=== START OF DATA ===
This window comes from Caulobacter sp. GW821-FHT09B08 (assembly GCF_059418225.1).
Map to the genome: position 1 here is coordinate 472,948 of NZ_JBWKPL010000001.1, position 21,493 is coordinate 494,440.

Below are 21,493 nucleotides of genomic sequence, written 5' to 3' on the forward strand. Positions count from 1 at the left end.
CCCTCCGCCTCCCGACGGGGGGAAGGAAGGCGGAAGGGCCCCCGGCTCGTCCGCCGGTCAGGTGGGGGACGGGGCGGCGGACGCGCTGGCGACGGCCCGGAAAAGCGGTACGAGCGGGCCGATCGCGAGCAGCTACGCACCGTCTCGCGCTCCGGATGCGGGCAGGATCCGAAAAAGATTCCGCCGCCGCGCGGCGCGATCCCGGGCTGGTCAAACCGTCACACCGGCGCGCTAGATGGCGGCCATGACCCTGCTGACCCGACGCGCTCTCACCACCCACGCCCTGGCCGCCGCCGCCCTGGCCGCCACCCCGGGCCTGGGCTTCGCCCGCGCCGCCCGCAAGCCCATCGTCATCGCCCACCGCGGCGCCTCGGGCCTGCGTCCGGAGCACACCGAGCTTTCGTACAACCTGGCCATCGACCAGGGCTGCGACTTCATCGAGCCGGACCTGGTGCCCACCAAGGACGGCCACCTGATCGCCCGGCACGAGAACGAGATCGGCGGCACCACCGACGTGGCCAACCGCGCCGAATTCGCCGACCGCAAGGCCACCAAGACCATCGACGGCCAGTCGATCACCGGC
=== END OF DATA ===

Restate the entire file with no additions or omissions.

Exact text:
This window comes from Caulobacter sp. GW821-FHT09B08 (assembly GCF_059418225.1).
Map to the genome: position 1 here is coordinate 472,948 of NZ_JBWKPL010000001.1, position 21,493 is coordinate 494,440.

Below are 21,493 nucleotides of genomic sequence, written 5' to 3' on the forward strand. Positions count from 1 at the left end.
CCCTCCGCCTCCCGACGGGGGGAAGGAAGGCGGAAGGGCCCCCGGCTCGTCCGCCGGTCAGGTGGGGGACGGGGCGGCGGACGCGCTGGCGACGGCCCGGAAAAGCGGTACGAGCGGGCCGATCGCGAGCAGCTACGCACCGTCTCGCGCTCCGGATGCGGGCAGGATCCGAAAAAGATTCCGCCGCCGCGCGGCGCGATCCCGGGCTGGTCAAACCGTCACACCGGCGCGCTAGATGGCGGCCATGACCCTGCTGACCCGACGCGCTCTCACCACCCACGCCCTGGCCGCCGCCGCCCTGGCCGCCACCCCGGGCCTGGGCTTCGCCCGCGCCGCCCGCAAGCCCATCGTCATCGCCCACCGCGGCGCCTCGGGCCTGCGTCCGGAGCACACCGAGCTTTCGTACAACCTGGCCATCGACCAGGGCTGCGACTTCATCGAGCCGGACCTGGTGCCCACCAAGGACGGCCACCTGATCGCCCGGCACGAGAACGAGATCGGCGGCACCACCGACGTGGCCAACCGCGCCGAATTCGCCGACCGCAAGGCCACCAAGACCATCGACGGCCAGTCGATCACCGGC